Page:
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Sexualized Saturdays: Innocence and Sexual Maturity in His Dark Materials, Part 2

Today’s guest column comes via longtime LGG&F reader Kathryn Hemmann. Kathryn teaches classes on Japanese literature and cinema by day and diligently trains to become a Pokémon Master by night. She posts reviews of Japanese fiction in translation along with occasional essays about pop culture on her blog, Contemporary Japanese Literature.  


Readers should be advised that this essay contains frank references to adolescent sexuality.

Part 2: Why I Wish the Protagonist Were Female

his dark materials coversLast week I lamented the surprising dearth of narrative focus on female characters in the latter two books of Philip Pullman’s His Dark Materials fantasy trilogy. This week I explain how Lyra’s lack of interiority in particular makes it difficult for the reader to reconcile the plot of the story with its broader philosophical themes. This installation contains major spoilers for the series from the first paragraph onward, so consider yourself warned.

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Sexualized Saturdays: Innocence and Sexual Maturity in His Dark Materials, Part 1

Today’s guest column comes via longtime LGG&F reader Kathryn Hemmann. Kathryn teaches classes on Japanese literature and cinema by day and diligently trains to become a Pokémon Master by night. She posts reviews of Japanese fiction in translation along with occasional essays about pop culture on her blog, Contemporary Japanese Literature.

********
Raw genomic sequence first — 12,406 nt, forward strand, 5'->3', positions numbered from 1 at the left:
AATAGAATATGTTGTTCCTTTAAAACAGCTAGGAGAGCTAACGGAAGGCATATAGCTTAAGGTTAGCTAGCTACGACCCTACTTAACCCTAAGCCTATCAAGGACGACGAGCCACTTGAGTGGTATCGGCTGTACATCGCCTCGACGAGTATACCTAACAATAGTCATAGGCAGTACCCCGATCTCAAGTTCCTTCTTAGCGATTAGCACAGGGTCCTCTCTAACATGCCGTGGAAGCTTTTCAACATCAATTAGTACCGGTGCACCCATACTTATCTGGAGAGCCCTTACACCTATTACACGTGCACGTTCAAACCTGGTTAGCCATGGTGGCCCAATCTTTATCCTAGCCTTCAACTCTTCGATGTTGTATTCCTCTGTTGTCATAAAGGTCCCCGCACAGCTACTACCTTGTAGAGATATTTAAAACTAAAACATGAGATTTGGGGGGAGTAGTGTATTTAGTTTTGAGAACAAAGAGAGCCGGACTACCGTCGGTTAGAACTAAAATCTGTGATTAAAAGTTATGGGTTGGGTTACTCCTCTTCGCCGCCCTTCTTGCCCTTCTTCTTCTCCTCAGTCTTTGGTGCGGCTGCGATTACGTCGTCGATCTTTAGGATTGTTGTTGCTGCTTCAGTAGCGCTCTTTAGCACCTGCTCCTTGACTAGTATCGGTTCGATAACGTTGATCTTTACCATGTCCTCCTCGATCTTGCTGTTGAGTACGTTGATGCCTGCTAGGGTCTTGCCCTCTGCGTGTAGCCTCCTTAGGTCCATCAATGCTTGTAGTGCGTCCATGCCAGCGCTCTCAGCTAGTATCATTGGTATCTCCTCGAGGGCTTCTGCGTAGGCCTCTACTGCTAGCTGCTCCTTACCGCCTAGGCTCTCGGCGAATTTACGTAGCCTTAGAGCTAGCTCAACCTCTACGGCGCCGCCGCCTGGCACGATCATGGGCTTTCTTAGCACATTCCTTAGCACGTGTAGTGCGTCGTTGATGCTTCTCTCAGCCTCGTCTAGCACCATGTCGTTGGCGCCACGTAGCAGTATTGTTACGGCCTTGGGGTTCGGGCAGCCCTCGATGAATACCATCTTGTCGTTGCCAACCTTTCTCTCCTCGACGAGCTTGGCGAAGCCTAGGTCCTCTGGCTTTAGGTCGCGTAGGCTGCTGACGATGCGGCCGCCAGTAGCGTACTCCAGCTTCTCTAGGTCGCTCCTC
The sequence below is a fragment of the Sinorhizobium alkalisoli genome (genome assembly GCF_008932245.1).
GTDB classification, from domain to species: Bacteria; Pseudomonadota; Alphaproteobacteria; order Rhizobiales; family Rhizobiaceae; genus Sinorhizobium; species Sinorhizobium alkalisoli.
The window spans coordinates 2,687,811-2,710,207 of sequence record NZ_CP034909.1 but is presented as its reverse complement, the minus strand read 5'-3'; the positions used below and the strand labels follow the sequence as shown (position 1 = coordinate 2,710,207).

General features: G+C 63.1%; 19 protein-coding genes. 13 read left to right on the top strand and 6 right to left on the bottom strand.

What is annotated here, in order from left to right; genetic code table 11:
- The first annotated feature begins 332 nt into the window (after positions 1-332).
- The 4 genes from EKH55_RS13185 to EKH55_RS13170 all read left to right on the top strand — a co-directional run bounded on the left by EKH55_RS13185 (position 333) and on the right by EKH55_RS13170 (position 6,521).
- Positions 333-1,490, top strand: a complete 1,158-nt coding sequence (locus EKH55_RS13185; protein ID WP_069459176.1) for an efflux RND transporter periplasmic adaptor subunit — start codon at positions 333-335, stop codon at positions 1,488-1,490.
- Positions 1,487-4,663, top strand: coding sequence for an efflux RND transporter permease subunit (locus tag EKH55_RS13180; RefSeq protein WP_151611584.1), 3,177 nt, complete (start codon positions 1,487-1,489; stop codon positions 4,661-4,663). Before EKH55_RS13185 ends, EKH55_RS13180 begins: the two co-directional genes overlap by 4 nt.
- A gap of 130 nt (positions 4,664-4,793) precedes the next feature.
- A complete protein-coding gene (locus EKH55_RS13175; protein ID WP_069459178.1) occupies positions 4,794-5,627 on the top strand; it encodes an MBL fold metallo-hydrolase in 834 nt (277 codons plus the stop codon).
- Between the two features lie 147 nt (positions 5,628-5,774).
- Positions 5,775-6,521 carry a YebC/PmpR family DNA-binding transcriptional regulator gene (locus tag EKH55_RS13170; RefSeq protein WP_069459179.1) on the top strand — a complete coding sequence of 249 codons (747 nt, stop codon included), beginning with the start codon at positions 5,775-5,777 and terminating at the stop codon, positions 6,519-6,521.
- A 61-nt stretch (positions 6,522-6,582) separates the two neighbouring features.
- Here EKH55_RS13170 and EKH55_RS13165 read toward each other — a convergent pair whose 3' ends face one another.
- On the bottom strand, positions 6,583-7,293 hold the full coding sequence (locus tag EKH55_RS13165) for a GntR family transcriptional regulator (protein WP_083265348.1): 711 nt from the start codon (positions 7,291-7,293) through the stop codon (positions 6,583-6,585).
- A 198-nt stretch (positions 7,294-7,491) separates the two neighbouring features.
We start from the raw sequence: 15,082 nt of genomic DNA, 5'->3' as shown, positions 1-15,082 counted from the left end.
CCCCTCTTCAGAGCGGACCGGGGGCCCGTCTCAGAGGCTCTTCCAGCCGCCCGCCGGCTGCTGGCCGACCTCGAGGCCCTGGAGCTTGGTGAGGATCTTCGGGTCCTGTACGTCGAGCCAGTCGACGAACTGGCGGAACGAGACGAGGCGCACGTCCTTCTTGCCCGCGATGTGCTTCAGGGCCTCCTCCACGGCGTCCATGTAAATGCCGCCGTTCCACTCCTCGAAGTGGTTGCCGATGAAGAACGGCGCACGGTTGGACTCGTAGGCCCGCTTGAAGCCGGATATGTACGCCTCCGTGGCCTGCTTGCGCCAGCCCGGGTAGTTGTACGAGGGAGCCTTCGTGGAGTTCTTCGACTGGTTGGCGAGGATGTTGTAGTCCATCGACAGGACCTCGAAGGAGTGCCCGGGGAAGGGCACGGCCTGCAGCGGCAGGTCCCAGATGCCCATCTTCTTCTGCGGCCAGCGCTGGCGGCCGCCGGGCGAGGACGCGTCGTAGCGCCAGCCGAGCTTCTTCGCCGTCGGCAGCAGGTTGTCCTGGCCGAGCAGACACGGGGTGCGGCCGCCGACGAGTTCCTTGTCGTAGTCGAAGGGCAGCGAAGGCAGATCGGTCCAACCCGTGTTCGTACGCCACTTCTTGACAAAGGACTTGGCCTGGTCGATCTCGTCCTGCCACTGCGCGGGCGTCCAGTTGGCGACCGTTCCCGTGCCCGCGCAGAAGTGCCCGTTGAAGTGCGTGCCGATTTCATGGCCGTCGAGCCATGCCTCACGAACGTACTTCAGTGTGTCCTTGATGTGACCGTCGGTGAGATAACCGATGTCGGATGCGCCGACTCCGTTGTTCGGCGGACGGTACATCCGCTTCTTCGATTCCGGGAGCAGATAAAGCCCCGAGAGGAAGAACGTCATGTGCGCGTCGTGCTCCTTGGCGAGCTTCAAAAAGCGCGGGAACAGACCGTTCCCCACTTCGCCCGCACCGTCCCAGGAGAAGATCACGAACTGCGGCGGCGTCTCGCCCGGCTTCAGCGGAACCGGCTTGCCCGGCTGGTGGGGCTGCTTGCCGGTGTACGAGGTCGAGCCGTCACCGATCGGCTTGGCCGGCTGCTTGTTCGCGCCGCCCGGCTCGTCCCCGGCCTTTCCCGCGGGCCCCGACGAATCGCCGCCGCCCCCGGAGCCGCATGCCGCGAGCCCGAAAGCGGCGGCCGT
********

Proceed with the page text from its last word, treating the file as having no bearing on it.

Readers should be advised that this essay contains frank references to adolescent sexuality.

Part 1: In Which the Protagonist Is Suddenly Male

his dark materials coversOne of my personal goals in 2014 was to finish Philip Pullman’s His Dark Materials trilogy. My friends pestered me to read it, my students asked me what I thought about it, and the internet at large can’t stop recommending it. Still, I’ve been putting off actually sitting down with the books for years. Pullman’s linguistic flair is impressive, but I still had to force myself to make it through a certain number of self-assigned chapters every day. It was a pleasure to re-read The Golden Compass, but the sudden shift to a male protagonist in The Subtle Knife was accompanied by a number of unsavory implications that are exacerbated in the last book of the series, The Amber Spyglass. If you’ve never encountered the His Dark Materials trilogy before, this entire essay is full of spoilers, so please proceed with caution.

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Oh, My Pop Culture Religion: Can Religious Violence Ever Be Good?

We geeks have a complicated relationship with religious violence. We live in a world where religious fanatics are practicing conversion by force, and that’s putting the situation in the Middle East in the most sanitized terms possible. It’s hard to find anyone today who would condone any type of religious violence, or try to defend it. Even historical religious violence, which occurred in a different cultural context than our own, makes us uncomfortable. With such an intense reaction to real religious violence, one would think that our pop culture would reflect it. Instead, geek culture seems to accept religious violence in some contexts, but not others. So why is that?

Spoilers for His Dark Materials, Doctor Who, Avatar: The Last Airbender and The Legend of Korra below.